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69 years ago an all-Christian bomber crew dropped “Fat Man”, a plutonium bomb, on Nagasaki, Japan, instantly annihilating tens of thousands of innocent civilians, a disproportionate number of them Japanese Christians, and permanently or mortally wounding uncountable numbers of others.
In 1945, the US was the most Christian nation in the world (that is, if you can label as Christian a nation whose churches overwhelmingly fail to sincerely teach or adhere to the ethics of Jesus as taught in the Sermon on the Mount).
Prior to the bomb exploding over St. Mary’s Urakami Cathedral on 11:02 AM, Nagasaki was the most Christian city in Japan. The Nagasaki cathedral was the largest Christian cathedral in the Orient.
Those baptized and confirmed Christian airmen, following their wartime orders to the letter, did their job efficiently, and they accomplished the mission with military pride, albeit with any number of near-fatal glitches. Most of us Americans in 1945 would have done exactly the same if we had been in the shoes of the Bock’s Car crew, and there would have been very little mental anguish later if we had also been treated as heroes.
Nevertheless, the use of that monstrous weapon of mass destruction to destroy a mainly civilian city like Nagasaki was an international war crime and a crime against humanity as defined later by the Nuremberg Tribunal.
Of course, there was no way that the crew members could have known that at the time. Some of the crew did admit that they had had some doubts about what they had participated in when the bomb actually detonated. Of course, none of them actually saw the horrific suffering of the victims up close and personal. “Orders are orders” and, in wartime, disobedience can be, and has been, legally punishable by summary execution of the soldier who might have had a conscience strong enough to convince him that killing another human, especially an unarmed noncombatant, was morally wrong.
The Trinity Test
The first and only field test of an atomic bomb had been blasphemously code-named “Trinity” (a distinctly Christian term). It had occurred 3 weeks earlier at Alamogordo, New Mexico, on July 16, 1945. The results were impressive, but the blast had just killed off a few hapless coyotes, rabbits, snakes and some other desert varmints. That bomb had totally destroyed lots of cactuses and sagebrush and had obliterated a family of manikins that had been planted in hastily built homes for the photographic portion of the experiment.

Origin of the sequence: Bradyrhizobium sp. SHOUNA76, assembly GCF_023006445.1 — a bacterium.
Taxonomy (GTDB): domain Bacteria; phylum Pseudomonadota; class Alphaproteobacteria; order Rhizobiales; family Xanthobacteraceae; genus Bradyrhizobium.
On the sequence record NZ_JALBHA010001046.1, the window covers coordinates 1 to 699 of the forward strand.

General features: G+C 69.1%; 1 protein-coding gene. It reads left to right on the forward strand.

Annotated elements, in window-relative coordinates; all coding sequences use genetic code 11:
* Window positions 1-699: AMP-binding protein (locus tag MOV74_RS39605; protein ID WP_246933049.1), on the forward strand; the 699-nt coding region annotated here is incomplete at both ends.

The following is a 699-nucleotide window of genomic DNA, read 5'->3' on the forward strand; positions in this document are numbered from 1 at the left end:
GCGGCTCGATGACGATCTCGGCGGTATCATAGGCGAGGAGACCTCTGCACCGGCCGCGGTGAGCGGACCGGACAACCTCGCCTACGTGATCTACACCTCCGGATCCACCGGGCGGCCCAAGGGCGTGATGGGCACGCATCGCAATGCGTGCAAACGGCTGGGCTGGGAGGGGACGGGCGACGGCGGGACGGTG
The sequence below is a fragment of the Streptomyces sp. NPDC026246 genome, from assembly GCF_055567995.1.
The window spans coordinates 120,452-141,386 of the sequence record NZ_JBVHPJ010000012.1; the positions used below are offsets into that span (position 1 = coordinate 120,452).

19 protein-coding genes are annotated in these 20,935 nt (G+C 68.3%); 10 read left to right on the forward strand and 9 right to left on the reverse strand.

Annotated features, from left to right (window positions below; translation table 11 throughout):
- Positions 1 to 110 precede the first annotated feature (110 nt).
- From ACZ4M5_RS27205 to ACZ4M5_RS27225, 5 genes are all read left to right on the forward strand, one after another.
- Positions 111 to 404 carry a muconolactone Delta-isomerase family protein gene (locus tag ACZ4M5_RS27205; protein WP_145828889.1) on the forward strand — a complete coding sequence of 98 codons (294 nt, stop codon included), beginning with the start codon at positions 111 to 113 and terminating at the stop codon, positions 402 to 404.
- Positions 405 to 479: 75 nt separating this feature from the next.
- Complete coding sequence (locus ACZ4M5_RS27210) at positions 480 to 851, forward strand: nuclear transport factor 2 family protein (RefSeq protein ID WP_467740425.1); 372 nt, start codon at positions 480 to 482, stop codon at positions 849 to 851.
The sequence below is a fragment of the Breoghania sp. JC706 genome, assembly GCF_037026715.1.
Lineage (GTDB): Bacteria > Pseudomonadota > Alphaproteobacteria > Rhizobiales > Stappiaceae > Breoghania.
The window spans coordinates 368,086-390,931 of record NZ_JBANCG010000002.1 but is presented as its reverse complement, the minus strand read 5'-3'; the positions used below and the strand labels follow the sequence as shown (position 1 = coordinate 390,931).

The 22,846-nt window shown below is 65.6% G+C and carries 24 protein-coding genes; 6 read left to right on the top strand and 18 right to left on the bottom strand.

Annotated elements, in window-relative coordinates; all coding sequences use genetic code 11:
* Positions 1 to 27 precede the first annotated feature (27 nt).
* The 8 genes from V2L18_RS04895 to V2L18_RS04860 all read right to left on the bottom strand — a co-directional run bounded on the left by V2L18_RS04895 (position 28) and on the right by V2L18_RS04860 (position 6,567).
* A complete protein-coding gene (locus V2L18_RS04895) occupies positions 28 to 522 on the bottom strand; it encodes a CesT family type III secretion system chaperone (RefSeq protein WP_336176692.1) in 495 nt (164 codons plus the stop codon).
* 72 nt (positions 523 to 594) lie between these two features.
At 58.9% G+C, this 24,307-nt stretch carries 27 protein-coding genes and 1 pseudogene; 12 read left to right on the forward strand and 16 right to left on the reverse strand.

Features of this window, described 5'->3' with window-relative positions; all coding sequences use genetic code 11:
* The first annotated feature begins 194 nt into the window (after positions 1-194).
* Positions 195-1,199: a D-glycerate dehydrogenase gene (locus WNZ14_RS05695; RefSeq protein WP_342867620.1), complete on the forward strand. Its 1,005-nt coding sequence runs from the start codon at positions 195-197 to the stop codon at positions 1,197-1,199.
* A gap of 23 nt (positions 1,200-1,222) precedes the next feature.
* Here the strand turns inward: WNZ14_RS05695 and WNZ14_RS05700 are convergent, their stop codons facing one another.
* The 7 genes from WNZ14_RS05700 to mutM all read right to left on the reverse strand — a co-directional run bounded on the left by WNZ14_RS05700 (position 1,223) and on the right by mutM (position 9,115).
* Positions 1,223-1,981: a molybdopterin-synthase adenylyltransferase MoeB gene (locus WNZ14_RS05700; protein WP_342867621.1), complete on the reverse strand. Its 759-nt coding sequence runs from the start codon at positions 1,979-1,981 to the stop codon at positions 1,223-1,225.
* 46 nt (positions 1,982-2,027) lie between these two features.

The Trinity test also unexpectedly produced huge amounts of a new mineral that was later called “Trinitite”. Trinitite was a molten lava rock that had been created from the intense heat (twice the temperature of the sun) of the above ground bomb blast.
At 3 am on the morning of August 9, 1945, a B-29 Superfortress (that had been “christened” Bock’s Car) took off from Tinian Island in the South Pacific, with the prayers and blessings of its Lutheran and Catholic chaplains. Barely making it off the runway before the plane went into the drink (because of the 10,000 bomb in its hold), it headed north for Kokura, the primary target. Bock’s Car’s plutonium bomb was code-named “Fat Man,” after Winston Churchill. Little Boy, first called Thin Man (after President Roosevelt) was the bomb that had incinerated Hiroshima three days earlier.
The History of Nagasaki Christianity
Nagasaki is famous in the history of Japanese Christianity. Nagasaki had the largest concentration of Christians in all of Japan. The Urakami Cathedral was the megachurch of its time, with 12,000 baptized members.
Nagasaki was the community where the legendary Jesuit missionary Francis Xavier established a mission church in 1549. The Catholic community at Nagasaki grew and eventually prospered over the next several generations. However it eventually became clear to the Japanese rulers that the Portuguese and Spanish commercial interests were exploiting Japan; and soon all Europeans – and their foreign religion - were expelled from the country.
From 1600 until 1850, being a Christian was a capital crime in Japan. In the early 1600s, those Japanese Christians who refused to recant of their new faith were subject to unspeakable tortures - including crucifixion. After the reign of terror was over, it appeared to all observers that Japanese Christianity was extinct.
However, 250 years later, after the gunboat diplomacy of Commodore Matthew Perry forced open an offshore island for American trade purposes, it was discovered that there were thousands of baptized Christians in Nagasaki, living their faith in a catacomb existence, completely unknown to the government.